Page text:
Two years ago the PTA at Y.E. Smith Elementary Museum School had one active parent, and she lived in Raleigh.
Last Thursday night, a PTA meeting attracted about 40 people – and seven parents volunteered to serve as officers.
Principal Letisha Judd told the story during a walk in her school’s attendance zone Saturday. The new interest excites her, and it’s an excitement she and others hope to spread through the East Durham Children’s Initiative.
The program aims to create a safety net around each child in the zone so that no child slips through the cracks. After three years of planning and one year on the ground, organizers say they’re already seeing results.
A meeting next week will look at ways to measure progress. The walk’s purpose was for EDCI director David Reese, chairman Barker French and others to lead people through the neighborhood, pointing out successes and challenges.
“Welcome to the zone,” Reese said outside the Holton Career and Resource Center, itself a reason for growing pride in the neighborhood. The $17 million facility houses school and recreation programs, vocational training and more.
Later as he stepped through the fall leaves down Driver Street, Reese explained how EDCI is trying to create community in 120 square blocks where 80 percent of the homes are rental and 90 percent of the elementary students qualify for free and reduced-price school meals.
EDCI has begun reaching out to new parents through Durham Connects, where nurses evaluate newborns. If the program succeeds, a “pipeline” of services will follow each child until college or a career. Last school year saw tutoring, summer camps and a playground built behind the United Methodist Church in The Shepherd’s House on Driver.
The Rev. John Gumbo was skeptical when Reese first talked to him about building a playground.
“I didn’t trust him,” said Gumbo, whose mostly African congregation took over the abandoned church building seven years ago. “He’s talking about how people can just do it and how they’ll get help. I was like, no, this guy might not be genuine.”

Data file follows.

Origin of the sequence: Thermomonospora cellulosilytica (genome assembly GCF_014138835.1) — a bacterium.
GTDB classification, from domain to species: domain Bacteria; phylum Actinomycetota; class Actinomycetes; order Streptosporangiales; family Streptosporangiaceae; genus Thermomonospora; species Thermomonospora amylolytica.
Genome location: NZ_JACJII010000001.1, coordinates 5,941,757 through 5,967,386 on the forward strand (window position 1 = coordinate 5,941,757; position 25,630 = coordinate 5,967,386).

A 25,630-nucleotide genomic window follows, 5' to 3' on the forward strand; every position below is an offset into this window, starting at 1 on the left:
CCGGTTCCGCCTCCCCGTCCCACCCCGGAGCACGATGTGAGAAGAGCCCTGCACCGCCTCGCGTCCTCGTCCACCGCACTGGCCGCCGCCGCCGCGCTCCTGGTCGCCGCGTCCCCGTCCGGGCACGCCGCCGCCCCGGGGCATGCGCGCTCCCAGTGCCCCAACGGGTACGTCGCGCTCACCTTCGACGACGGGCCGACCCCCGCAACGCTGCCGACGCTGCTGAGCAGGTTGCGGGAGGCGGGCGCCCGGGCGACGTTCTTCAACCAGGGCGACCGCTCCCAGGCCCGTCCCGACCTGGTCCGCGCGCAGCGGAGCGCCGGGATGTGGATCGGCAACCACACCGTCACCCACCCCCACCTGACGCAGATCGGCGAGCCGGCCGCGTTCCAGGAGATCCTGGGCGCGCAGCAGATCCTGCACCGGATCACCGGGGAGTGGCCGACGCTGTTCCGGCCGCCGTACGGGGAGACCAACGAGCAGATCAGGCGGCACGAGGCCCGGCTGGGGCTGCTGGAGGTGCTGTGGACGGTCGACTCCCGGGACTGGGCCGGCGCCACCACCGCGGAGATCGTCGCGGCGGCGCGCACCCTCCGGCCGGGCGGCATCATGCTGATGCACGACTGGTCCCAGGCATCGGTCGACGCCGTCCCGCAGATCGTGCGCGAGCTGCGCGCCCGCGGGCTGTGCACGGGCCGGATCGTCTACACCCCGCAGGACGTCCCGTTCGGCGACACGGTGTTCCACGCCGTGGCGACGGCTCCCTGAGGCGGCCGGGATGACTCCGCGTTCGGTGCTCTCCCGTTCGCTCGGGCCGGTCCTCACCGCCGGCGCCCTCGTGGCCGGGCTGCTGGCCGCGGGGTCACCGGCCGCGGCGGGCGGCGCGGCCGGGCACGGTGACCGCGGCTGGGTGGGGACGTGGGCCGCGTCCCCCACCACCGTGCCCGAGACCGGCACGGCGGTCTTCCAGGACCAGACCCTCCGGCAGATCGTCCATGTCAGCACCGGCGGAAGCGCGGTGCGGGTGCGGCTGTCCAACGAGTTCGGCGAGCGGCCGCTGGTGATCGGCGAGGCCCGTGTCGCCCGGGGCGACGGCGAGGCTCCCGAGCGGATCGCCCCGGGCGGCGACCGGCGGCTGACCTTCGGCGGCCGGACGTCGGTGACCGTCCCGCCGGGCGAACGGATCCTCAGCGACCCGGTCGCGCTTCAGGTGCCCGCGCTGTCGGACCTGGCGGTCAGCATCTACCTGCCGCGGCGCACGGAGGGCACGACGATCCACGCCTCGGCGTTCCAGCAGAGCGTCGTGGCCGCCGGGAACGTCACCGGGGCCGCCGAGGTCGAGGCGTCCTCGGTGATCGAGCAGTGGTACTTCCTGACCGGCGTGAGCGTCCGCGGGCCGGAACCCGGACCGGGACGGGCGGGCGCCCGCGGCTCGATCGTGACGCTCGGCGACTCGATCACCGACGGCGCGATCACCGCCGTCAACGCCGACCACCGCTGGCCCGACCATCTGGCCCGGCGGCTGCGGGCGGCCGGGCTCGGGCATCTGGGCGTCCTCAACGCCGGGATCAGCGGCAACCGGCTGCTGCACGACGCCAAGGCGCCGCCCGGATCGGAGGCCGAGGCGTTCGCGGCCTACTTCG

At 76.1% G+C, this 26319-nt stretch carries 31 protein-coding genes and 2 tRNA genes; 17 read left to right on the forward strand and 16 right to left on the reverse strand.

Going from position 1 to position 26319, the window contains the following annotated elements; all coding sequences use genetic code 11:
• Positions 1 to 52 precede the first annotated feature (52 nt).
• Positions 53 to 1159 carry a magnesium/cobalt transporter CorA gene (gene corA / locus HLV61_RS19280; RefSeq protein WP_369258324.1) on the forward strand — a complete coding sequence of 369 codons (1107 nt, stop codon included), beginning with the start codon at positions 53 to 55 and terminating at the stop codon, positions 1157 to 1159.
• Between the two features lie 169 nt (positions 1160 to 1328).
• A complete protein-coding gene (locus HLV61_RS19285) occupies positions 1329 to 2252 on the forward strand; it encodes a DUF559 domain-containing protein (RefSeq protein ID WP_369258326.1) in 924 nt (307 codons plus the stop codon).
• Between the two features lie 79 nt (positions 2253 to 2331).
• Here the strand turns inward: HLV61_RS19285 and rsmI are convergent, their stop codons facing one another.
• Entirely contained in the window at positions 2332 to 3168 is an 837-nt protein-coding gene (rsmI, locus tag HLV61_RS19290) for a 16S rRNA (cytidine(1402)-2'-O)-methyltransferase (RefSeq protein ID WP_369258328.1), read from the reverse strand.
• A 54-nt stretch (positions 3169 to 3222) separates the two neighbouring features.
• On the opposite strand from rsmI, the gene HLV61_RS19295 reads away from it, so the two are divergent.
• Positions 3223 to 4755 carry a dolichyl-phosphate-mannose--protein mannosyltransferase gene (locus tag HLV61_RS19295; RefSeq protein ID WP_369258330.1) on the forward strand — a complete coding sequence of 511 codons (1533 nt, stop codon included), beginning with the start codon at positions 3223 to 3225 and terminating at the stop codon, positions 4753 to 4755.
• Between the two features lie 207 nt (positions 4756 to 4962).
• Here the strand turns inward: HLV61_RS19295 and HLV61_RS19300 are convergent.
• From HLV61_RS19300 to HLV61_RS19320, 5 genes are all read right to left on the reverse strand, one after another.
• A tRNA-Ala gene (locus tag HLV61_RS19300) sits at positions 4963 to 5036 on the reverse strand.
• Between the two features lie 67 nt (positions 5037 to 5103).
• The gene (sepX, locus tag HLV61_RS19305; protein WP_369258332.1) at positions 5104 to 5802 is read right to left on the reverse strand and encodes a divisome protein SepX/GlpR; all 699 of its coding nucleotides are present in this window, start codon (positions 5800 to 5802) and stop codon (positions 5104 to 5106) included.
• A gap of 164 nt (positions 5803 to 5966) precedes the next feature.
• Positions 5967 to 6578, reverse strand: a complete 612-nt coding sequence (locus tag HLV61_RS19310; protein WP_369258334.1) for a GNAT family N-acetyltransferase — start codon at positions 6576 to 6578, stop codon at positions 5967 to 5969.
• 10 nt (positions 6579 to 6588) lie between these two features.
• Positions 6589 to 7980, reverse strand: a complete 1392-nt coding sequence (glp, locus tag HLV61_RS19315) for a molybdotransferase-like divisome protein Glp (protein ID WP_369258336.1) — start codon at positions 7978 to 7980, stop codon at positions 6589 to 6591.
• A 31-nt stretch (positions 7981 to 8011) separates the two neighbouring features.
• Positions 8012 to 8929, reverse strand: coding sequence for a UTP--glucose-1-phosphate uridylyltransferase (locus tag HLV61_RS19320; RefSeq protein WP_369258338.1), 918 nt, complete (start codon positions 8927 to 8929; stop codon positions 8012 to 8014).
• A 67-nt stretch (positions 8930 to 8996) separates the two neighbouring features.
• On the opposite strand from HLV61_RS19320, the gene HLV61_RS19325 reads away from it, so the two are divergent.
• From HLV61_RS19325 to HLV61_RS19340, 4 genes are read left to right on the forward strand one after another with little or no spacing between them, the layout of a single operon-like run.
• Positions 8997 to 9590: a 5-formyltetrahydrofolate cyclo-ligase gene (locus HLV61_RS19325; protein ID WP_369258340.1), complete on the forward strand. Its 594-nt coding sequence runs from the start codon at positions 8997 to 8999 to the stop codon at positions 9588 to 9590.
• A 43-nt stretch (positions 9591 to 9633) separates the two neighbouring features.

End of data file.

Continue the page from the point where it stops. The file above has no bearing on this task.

But four months after planning began, 339 volunteers built the playground in a single day.
“Then we gave it back (to the church) and said, ‘This is yours,’ ” Reese said. “Kids use it all the time. This is part of building community. This is what success looks like.”
Gumbo admits Reese proved him wrong.
“It’s one of the greatest achievements we have done as a church,” he said, then corrected himself, “as the church and community working together.”
But it doesn’t take long past the playground to see the boarded-up houses, a stubborn challenge for EDCI. Cathleen Turner, Piedmont regional director of Preservation North Carolina, says a few years ago as many in one in 10 absentee-owned buildings was vacant or abandoned.
Judd, the 41-year-old principal, remembers when it wasn’t that way. She grew up in East Durham and points down Angier Avenue to where the old post office used to be, part of a struggling commercial district the city is trying to revitalize.
Her students, almost all black and Latino, are making progress. She and EDCI tout a jump in overall proficiency from 48 percent to 62 percent, meaning nearly two out of three are now doing grade-level work. She thinks that has helped reinvigorate the PTA.
Judd, who was principal at the new suburban Creekside Elementary and an assistant principal in the Chapel Hill-Carrboro schools, said she chose to come back to the old neighborhood to lead Smith, where students wear uniforms and stay in school until 4 p.m., the longest day in the Durham Public Schools.
“I’m from Durham,” Judd said Saturday afternoon. “I don’t see East Durham as a rough part of town. I don’t see East Durham as just another community.”
Moments later, Judd approaches a group of children in the front yard of a small, brick house.
“Ms. Judd! Ms Judd!” 7-year-old Travion Hayes, a second-grader calls out, before he rushes up to hug the principal’s knees.
Judd says it’s been wonderful to work with EDCI to help give all children the education and family support they need.
“I tell you, I would love the see this community rebuild,” she said. “I would love to see it.”